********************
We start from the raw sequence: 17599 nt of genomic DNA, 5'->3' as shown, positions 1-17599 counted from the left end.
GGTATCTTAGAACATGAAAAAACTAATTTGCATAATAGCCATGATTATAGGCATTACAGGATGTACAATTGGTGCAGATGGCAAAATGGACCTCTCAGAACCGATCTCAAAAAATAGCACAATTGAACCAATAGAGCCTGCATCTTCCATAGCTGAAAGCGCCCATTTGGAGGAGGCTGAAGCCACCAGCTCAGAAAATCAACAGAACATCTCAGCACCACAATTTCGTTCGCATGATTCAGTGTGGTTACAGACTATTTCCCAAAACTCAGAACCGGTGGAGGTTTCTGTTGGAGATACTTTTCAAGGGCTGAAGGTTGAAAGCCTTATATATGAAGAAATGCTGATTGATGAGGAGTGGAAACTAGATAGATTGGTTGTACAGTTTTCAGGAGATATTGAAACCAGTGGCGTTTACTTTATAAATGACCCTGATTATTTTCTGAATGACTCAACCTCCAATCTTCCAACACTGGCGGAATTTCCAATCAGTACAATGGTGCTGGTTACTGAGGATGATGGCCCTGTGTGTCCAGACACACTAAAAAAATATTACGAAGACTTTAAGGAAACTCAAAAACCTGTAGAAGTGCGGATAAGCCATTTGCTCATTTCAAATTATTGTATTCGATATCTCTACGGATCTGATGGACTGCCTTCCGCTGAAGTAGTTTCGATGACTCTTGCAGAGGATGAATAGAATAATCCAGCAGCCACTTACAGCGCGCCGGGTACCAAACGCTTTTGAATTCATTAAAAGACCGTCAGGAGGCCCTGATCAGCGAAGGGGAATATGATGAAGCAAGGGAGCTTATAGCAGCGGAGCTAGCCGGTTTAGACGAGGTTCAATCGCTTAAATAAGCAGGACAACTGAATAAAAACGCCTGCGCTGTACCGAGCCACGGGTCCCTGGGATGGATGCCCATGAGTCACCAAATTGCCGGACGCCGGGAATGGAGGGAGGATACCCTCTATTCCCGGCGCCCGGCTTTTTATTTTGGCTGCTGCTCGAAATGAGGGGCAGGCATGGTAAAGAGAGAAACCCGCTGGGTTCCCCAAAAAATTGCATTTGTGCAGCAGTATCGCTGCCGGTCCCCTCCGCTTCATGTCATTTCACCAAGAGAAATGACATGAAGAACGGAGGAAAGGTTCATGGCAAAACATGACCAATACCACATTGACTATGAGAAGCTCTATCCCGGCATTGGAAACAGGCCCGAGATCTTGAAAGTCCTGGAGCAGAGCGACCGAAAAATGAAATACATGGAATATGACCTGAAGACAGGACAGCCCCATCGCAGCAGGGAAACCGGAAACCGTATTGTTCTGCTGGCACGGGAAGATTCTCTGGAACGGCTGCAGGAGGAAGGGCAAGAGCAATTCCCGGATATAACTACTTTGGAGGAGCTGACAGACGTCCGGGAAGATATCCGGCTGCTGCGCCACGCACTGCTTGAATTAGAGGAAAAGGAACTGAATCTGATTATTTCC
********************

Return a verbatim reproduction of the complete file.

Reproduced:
We start from the raw sequence: 17599 nt of genomic DNA, 5'->3' as shown, positions 1-17599 counted from the left end.
GGTATCTTAGAACATGAAAAAACTAATTTGCATAATAGCCATGATTATAGGCATTACAGGATGTACAATTGGTGCAGATGGCAAAATGGACCTCTCAGAACCGATCTCAAAAAATAGCACAATTGAACCAATAGAGCCTGCATCTTCCATAGCTGAAAGCGCCCATTTGGAGGAGGCTGAAGCCACCAGCTCAGAAAATCAACAGAACATCTCAGCACCACAATTTCGTTCGCATGATTCAGTGTGGTTACAGACTATTTCCCAAAACTCAGAACCGGTGGAGGTTTCTGTTGGAGATACTTTTCAAGGGCTGAAGGTTGAAAGCCTTATATATGAAGAAATGCTGATTGATGAGGAGTGGAAACTAGATAGATTGGTTGTACAGTTTTCAGGAGATATTGAAACCAGTGGCGTTTACTTTATAAATGACCCTGATTATTTTCTGAATGACTCAACCTCCAATCTTCCAACACTGGCGGAATTTCCAATCAGTACAATGGTGCTGGTTACTGAGGATGATGGCCCTGTGTGTCCAGACACACTAAAAAAATATTACGAAGACTTTAAGGAAACTCAAAAACCTGTAGAAGTGCGGATAAGCCATTTGCTCATTTCAAATTATTGTATTCGATATCTCTACGGATCTGATGGACTGCCTTCCGCTGAAGTAGTTTCGATGACTCTTGCAGAGGATGAATAGAATAATCCAGCAGCCACTTACAGCGCGCCGGGTACCAAACGCTTTTGAATTCATTAAAAGACCGTCAGGAGGCCCTGATCAGCGAAGGGGAATATGATGAAGCAAGGGAGCTTATAGCAGCGGAGCTAGCCGGTTTAGACGAGGTTCAATCGCTTAAATAAGCAGGACAACTGAATAAAAACGCCTGCGCTGTACCGAGCCACGGGTCCCTGGGATGGATGCCCATGAGTCACCAAATTGCCGGACGCCGGGAATGGAGGGAGGATACCCTCTATTCCCGGCGCCCGGCTTTTTATTTTGGCTGCTGCTCGAAATGAGGGGCAGGCATGGTAAAGAGAGAAACCCGCTGGGTTCCCCAAAAAATTGCATTTGTGCAGCAGTATCGCTGCCGGTCCCCTCCGCTTCATGTCATTTCACCAAGAGAAATGACATGAAGAACGGAGGAAAGGTTCATGGCAAAACATGACCAATACCACATTGACTATGAGAAGCTCTATCCCGGCATTGGAAACAGGCCCGAGATCTTGAAAGTCCTGGAGCAGAGCGACCGAAAAATGAAATACATGGAATATGACCTGAAGACAGGACAGCCCCATCGCAGCAGGGAAACCGGAAACCGTATTGTTCTGCTGGCACGGGAAGATTCTCTGGAACGGCTGCAGGAGGAAGGGCAAGAGCAATTCCCGGATATAACTACTTTGGAGGAGCTGACAGACGTCCGGGAAGATATCCGGCTGCTGCGCCACGCACTGCTTGAATTAGAGGAAAAGGAACTGAATCTGATTATTTCC